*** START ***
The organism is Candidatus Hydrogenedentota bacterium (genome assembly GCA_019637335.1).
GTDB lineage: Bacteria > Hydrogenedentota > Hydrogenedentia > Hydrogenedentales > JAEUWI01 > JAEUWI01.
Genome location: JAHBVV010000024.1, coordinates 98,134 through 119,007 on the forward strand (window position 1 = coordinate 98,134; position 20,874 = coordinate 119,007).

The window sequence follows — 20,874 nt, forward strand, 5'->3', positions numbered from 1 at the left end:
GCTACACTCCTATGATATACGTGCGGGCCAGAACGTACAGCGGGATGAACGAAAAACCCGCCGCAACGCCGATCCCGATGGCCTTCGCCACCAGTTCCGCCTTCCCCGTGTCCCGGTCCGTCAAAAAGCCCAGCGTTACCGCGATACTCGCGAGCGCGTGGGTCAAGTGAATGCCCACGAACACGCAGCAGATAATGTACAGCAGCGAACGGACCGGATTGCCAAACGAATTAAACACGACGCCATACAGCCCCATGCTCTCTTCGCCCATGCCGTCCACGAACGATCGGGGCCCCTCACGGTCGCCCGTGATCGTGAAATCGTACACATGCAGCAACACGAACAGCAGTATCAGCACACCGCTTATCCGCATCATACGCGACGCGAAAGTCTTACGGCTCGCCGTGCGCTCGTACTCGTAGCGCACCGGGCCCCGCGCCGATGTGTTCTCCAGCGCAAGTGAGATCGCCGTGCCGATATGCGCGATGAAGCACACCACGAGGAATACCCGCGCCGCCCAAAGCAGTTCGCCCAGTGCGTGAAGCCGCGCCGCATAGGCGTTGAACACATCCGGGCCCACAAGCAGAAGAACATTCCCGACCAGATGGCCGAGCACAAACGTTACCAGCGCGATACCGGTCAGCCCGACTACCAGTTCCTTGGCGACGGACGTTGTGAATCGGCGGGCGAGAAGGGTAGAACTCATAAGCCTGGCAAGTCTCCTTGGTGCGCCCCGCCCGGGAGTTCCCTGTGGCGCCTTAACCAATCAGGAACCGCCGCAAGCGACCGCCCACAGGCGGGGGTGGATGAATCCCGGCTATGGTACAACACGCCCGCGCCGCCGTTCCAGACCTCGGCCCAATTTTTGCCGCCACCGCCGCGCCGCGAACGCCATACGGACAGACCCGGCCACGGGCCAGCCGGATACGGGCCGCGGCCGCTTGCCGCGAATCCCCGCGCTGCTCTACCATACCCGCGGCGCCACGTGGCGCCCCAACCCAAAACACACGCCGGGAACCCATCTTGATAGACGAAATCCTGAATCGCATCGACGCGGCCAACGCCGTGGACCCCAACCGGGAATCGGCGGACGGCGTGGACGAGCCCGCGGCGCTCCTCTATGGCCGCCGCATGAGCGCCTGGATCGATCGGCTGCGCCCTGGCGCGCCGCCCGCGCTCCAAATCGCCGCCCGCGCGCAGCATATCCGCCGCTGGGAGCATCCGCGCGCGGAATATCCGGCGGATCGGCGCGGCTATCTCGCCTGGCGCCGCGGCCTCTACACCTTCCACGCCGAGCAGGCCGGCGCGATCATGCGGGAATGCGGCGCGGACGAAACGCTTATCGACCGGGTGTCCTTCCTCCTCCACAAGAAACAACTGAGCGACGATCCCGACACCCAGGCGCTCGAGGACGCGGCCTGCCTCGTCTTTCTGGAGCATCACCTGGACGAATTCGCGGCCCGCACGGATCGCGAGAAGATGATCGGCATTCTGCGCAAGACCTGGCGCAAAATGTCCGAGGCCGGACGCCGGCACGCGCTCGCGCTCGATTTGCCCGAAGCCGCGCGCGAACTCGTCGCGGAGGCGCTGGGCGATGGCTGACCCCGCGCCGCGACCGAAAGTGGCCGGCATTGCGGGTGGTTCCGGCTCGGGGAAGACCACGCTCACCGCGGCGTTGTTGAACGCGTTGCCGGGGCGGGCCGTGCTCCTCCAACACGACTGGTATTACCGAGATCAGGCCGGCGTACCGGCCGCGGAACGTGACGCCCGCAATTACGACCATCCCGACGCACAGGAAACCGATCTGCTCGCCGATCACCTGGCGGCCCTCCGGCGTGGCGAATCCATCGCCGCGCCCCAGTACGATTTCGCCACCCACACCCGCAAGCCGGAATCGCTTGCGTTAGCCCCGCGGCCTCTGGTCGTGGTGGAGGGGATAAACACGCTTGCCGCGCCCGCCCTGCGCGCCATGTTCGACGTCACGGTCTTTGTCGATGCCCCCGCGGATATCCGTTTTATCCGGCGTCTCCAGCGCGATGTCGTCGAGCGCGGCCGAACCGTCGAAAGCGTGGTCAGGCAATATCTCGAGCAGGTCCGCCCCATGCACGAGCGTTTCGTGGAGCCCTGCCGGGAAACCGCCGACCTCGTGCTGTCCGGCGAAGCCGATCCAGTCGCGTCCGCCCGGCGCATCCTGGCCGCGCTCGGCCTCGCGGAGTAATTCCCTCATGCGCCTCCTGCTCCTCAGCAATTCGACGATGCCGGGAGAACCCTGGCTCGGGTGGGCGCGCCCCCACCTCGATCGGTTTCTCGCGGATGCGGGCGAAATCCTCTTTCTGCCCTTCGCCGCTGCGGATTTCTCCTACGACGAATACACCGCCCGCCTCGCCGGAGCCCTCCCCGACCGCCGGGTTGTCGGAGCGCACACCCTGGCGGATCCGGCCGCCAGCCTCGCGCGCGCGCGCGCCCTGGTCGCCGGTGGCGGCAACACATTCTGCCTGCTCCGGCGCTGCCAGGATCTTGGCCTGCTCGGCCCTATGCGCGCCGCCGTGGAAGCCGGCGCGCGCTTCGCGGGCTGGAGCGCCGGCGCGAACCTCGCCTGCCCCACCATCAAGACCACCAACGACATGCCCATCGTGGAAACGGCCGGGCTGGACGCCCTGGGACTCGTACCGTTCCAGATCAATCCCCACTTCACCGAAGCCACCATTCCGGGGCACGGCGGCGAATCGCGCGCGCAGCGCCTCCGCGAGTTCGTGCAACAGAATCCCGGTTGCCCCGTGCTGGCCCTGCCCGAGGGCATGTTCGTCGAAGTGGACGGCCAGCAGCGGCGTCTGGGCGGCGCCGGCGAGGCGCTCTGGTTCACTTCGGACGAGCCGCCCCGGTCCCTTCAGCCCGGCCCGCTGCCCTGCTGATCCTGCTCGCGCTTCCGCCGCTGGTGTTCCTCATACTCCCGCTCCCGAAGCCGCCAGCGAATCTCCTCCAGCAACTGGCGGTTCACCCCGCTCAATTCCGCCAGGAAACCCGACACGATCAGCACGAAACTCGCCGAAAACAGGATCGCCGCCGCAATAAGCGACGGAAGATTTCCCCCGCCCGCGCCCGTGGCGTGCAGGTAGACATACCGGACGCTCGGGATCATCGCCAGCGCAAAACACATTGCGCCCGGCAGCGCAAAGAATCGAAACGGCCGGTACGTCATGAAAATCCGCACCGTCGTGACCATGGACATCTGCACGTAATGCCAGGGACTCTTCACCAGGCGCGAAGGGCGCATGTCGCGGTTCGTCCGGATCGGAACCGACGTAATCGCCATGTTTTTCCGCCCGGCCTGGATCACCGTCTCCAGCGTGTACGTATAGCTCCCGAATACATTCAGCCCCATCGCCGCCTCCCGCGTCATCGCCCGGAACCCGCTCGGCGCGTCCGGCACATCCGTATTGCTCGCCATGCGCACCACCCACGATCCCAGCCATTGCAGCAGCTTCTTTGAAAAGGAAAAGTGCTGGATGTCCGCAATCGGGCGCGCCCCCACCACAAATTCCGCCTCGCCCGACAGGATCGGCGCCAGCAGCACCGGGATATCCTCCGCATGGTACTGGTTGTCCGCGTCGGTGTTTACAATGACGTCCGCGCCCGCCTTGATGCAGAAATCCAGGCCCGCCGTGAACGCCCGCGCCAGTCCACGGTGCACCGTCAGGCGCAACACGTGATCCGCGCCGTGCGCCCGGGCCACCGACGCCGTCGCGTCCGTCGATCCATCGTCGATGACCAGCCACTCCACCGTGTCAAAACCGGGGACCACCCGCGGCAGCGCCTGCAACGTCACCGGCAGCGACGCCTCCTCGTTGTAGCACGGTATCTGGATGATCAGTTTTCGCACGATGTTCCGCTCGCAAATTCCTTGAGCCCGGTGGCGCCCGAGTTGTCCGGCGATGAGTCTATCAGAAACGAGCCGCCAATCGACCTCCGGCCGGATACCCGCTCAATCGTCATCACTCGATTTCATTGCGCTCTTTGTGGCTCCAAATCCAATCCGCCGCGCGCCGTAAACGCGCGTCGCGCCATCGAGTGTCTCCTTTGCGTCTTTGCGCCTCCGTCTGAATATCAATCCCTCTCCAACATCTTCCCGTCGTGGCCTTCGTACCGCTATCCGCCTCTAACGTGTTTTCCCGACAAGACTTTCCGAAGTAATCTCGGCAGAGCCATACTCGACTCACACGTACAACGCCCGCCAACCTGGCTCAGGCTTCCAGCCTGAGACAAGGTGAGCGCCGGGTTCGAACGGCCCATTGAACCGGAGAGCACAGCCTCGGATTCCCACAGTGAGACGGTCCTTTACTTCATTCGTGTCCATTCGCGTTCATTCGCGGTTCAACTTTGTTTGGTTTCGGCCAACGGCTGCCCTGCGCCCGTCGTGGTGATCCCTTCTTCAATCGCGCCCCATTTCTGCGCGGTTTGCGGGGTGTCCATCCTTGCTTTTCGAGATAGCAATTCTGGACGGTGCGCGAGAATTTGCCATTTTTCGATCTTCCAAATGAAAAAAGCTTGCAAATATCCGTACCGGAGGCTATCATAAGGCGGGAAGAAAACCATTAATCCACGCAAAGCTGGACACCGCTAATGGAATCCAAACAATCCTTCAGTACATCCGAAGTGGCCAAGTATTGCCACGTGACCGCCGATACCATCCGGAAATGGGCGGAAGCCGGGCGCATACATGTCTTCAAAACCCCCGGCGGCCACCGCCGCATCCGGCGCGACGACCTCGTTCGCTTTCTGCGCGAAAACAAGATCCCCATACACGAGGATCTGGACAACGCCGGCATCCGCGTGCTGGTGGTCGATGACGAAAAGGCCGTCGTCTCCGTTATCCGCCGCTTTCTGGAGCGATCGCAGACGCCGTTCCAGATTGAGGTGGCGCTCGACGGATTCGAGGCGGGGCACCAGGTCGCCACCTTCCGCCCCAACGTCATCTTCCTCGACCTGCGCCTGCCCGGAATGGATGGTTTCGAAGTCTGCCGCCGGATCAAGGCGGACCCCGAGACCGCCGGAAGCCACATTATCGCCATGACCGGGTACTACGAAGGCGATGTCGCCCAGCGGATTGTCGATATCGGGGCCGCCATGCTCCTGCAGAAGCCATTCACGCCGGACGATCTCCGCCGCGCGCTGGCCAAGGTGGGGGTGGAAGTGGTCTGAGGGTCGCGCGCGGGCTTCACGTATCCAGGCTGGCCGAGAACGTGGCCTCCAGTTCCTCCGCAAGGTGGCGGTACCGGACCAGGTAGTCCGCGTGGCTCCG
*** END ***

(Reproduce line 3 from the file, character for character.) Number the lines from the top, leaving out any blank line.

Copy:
Genome location: JAHBVV010000024.1, coordinates 98,134 through 119,007 on the forward strand (window position 1 = coordinate 98,134; position 20,874 = coordinate 119,007).